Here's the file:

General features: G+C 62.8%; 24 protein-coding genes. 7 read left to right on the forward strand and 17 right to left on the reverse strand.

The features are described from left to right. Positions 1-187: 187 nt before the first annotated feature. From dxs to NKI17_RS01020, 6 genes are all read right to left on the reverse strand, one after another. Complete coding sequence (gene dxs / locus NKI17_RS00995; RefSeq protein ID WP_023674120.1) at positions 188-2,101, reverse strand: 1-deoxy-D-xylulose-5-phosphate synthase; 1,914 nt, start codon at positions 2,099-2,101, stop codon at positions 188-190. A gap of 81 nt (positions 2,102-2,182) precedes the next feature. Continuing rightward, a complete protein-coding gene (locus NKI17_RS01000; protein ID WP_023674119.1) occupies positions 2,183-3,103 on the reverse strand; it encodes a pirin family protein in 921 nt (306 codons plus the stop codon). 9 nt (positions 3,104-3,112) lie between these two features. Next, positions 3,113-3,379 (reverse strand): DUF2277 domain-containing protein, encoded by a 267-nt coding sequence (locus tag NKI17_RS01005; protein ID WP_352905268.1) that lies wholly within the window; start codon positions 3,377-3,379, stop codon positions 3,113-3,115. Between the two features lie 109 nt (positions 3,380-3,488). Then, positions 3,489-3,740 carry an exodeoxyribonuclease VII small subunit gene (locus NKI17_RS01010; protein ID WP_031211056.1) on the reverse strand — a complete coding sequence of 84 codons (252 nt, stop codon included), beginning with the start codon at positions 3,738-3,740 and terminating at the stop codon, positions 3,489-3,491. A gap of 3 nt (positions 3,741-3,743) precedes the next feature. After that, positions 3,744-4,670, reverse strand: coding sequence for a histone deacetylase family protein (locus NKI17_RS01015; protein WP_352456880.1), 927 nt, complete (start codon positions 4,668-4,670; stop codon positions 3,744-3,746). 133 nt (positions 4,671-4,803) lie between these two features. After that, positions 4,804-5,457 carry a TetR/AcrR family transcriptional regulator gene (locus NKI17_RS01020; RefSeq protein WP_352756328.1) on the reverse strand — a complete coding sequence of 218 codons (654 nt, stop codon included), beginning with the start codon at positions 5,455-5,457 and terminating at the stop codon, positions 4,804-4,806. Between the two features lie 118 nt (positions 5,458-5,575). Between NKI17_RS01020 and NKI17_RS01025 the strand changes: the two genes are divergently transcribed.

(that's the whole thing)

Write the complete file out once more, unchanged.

General features: G+C 62.8%; 24 protein-coding genes. 7 read left to right on the forward strand and 17 right to left on the reverse strand.

The features are described from left to right. Positions 1-187: 187 nt before the first annotated feature. From dxs to NKI17_RS01020, 6 genes are all read right to left on the reverse strand, one after another. Complete coding sequence (gene dxs / locus NKI17_RS00995; RefSeq protein ID WP_023674120.1) at positions 188-2,101, reverse strand: 1-deoxy-D-xylulose-5-phosphate synthase; 1,914 nt, start codon at positions 2,099-2,101, stop codon at positions 188-190. A gap of 81 nt (positions 2,102-2,182) precedes the next feature. Continuing rightward, a complete protein-coding gene (locus NKI17_RS01000; protein ID WP_023674119.1) occupies positions 2,183-3,103 on the reverse strand; it encodes a pirin family protein in 921 nt (306 codons plus the stop codon). 9 nt (positions 3,104-3,112) lie between these two features. Next, positions 3,113-3,379 (reverse strand): DUF2277 domain-containing protein, encoded by a 267-nt coding sequence (locus tag NKI17_RS01005; protein ID WP_352905268.1) that lies wholly within the window; start codon positions 3,377-3,379, stop codon positions 3,113-3,115. Between the two features lie 109 nt (positions 3,380-3,488). Then, positions 3,489-3,740 carry an exodeoxyribonuclease VII small subunit gene (locus NKI17_RS01010; protein ID WP_031211056.1) on the reverse strand — a complete coding sequence of 84 codons (252 nt, stop codon included), beginning with the start codon at positions 3,738-3,740 and terminating at the stop codon, positions 3,489-3,491. A gap of 3 nt (positions 3,741-3,743) precedes the next feature. After that, positions 3,744-4,670, reverse strand: coding sequence for a histone deacetylase family protein (locus NKI17_RS01015; protein WP_352456880.1), 927 nt, complete (start codon positions 4,668-4,670; stop codon positions 3,744-3,746). 133 nt (positions 4,671-4,803) lie between these two features. After that, positions 4,804-5,457 carry a TetR/AcrR family transcriptional regulator gene (locus NKI17_RS01020; RefSeq protein WP_352756328.1) on the reverse strand — a complete coding sequence of 218 codons (654 nt, stop codon included), beginning with the start codon at positions 5,455-5,457 and terminating at the stop codon, positions 4,804-4,806. Between the two features lie 118 nt (positions 5,458-5,575). Between NKI17_RS01020 and NKI17_RS01025 the strand changes: the two genes are divergently transcribed.